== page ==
The Lexus Club seats directly behind home plate — with which you get a pre-game buffet meal, cushioned seats and a waiter throughout the game — always go for $200 and above, but there isn’t another seat that regularly goes for over $100. On weeknights, you can sit behind the dugouts for under $70, or sit in the Pittsburgh Baseball Club seats for under $60. You can find plenty under $30 for most games and some that even go for under $20. So at least you’re not giving Nutting that much money.

While those swanky seats are nice, the best values in the park are in the left field bleachers and the grandstands along the third-base side. In the bleachers, you’re practically at field level for $23 on weekday nights and about $30 on the weekends. You’re surrounded by good food options, and you’re in great position to battle for a home run ball. (Or if you’re on the wall, you can high-five a racing pierogi.) In the grandstands, you have a postcard-quality view of Downtown (perfect for fireworks nights) and good sight lines for the game with seats that come as cheap as $19.

Buyer beware: If you want to go to the opener or certain other games that are deemed “premium,” the price goes up. The club seats and box seats are being sold for more than $100 for Monday’s game, and the cheapest seat goes for $45. But you still have the option to explore the secondary market. StubHub has tickets for as low as $33 on Monday. The rest of the year, it’s an even better option. For both Wednesday’s game against the Twins and Thursday’s against the Reds, you can get in the door for $6 (!!!).

Don't. Hold. Up. The. Line.

Don't. Hold. Up. The. Line.

Ryan Schreiber / Flickr

Getting in the gate

You don’t want to be that guy holding up the line for everybody else, so show up prepared. All of PNC Park’s gates have metal detectors, so have your phone out when you go up to the gate. Also, pull out your laptop, tablet or camera if you’re bringing one. You can keep your wallet and keys in your pocket.

Save some money by bringing in food and bottled water, but expect to follow some very specific rules. Food can only be brought in a 16-inch by 16-inch by 8-inch soft-sided cooler. The water must be in a clear, plastic, disposable bottle. You can bring juice boxes for the kids but nothing other than water for the adults — beer, liquor, pop and sports drinks are not allowed because, of course, they’re for sale inside.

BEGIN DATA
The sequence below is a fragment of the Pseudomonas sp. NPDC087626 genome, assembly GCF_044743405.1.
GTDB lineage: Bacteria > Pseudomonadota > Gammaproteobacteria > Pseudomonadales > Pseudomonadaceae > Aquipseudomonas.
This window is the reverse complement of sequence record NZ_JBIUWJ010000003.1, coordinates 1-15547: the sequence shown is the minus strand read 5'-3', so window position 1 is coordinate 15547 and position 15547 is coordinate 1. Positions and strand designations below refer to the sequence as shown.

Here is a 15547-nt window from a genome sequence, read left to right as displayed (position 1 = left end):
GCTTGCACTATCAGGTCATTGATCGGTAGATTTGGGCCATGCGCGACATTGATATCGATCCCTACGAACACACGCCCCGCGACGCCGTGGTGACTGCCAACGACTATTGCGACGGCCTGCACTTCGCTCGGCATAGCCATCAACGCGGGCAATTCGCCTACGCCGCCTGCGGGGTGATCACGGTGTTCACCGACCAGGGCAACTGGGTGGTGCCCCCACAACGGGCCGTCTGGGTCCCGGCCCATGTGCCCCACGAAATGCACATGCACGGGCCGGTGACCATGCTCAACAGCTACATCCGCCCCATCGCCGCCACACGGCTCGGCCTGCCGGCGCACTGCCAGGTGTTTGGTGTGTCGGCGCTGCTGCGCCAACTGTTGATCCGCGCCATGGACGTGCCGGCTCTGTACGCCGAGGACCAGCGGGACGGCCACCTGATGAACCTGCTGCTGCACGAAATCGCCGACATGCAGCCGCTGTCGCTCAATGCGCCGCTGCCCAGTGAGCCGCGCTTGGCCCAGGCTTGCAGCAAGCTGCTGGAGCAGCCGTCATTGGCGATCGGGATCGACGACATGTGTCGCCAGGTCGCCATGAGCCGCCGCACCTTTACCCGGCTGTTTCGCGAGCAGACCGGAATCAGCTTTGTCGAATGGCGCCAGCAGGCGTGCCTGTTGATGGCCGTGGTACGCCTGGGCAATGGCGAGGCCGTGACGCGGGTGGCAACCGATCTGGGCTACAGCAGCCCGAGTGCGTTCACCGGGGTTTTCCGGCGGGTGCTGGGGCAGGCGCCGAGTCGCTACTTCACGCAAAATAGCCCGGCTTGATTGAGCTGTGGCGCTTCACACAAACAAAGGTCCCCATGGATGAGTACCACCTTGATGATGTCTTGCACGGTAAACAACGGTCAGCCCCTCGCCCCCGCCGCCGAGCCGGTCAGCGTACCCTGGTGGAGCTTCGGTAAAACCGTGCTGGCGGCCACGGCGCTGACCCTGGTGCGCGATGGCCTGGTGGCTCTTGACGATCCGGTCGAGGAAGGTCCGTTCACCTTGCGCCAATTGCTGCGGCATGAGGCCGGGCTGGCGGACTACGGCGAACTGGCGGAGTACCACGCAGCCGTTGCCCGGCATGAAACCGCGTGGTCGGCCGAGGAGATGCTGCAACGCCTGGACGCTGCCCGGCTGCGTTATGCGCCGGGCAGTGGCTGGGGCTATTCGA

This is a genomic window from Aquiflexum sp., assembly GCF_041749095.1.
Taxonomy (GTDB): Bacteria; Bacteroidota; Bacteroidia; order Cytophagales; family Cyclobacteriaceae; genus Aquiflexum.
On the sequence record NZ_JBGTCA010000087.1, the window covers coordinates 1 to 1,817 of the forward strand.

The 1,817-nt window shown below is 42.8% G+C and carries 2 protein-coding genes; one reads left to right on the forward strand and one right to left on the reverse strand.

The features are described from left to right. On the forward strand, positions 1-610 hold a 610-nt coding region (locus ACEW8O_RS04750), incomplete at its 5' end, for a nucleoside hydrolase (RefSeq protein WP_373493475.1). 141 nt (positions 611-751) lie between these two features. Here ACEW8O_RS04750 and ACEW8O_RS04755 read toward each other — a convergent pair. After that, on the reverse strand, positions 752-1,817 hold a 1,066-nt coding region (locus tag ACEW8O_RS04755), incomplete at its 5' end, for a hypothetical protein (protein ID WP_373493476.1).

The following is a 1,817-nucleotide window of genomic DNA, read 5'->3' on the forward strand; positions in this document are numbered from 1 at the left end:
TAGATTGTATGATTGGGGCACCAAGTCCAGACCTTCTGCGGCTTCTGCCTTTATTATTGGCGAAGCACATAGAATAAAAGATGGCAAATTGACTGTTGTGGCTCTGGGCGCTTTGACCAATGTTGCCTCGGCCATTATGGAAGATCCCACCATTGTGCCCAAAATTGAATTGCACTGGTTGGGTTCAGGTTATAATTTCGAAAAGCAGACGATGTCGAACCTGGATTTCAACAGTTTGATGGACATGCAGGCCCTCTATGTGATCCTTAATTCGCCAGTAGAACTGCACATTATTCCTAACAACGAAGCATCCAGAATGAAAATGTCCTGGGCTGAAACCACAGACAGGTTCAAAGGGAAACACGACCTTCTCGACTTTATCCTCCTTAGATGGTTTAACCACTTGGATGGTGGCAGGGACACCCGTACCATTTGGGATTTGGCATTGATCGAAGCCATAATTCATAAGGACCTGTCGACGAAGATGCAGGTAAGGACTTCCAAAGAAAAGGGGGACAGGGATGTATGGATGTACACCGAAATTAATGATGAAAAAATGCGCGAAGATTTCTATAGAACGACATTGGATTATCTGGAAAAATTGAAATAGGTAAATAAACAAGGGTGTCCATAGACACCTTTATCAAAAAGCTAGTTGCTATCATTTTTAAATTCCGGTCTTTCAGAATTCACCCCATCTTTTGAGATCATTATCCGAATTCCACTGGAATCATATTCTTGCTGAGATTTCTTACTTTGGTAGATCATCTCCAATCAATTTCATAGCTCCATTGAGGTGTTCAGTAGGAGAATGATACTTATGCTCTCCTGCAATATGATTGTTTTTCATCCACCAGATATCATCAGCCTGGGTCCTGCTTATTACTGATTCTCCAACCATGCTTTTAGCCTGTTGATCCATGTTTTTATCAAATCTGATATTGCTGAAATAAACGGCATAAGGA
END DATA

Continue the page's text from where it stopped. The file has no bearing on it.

A ballpark classic.

A ballpark classic.

Andrew Malone / Flickr

Finding food

If you didn’t bring in your snacks, you’re probably going to want some sustenance for the game. Most importantly: Primanti’s is in section 110.

There are also a lot of options if you want to venture away from the standard stadium fare. You can get barbecue at either Manny’s BBQ in center field or Fam-I-Lee Bar-B-Q outside section 133. Both of those spots have the new pulled pork pierogi stacker, which sounds like a wonderful combination of items you’d find in Tupperware in your Yinzer mom’s fridge.

Plus, there’s BRGR (section 115), Chicken on The Hill (section 131) and Tres Rios Taqueria (section 214).

Beer here.

Beer here.

Roy Luck / Flickr

Beating the line for beer

To beat the line for beer, you’ve got two options: Either wait for a vendor to come by your seat with Yuenglings or head over to PA Craft in section 131 for a variety of Pittsburgh beers. You can also find craft beer at the Terrace Bar in section 317, but prepare to wait in a humongous line.

Most importantly, remember that Major League stadiums can’t sell beer after the seventh inning of any game, so get your beer before the seventh inning stretch.

After the game, there are plenty of bar options on the North Shore, but the closest one is the one attached to the ballpark. Steel Cactus is connected to the park, and it stays open after the game ends. And that could come in handy this season because there will be a lot of fans who could use a drink.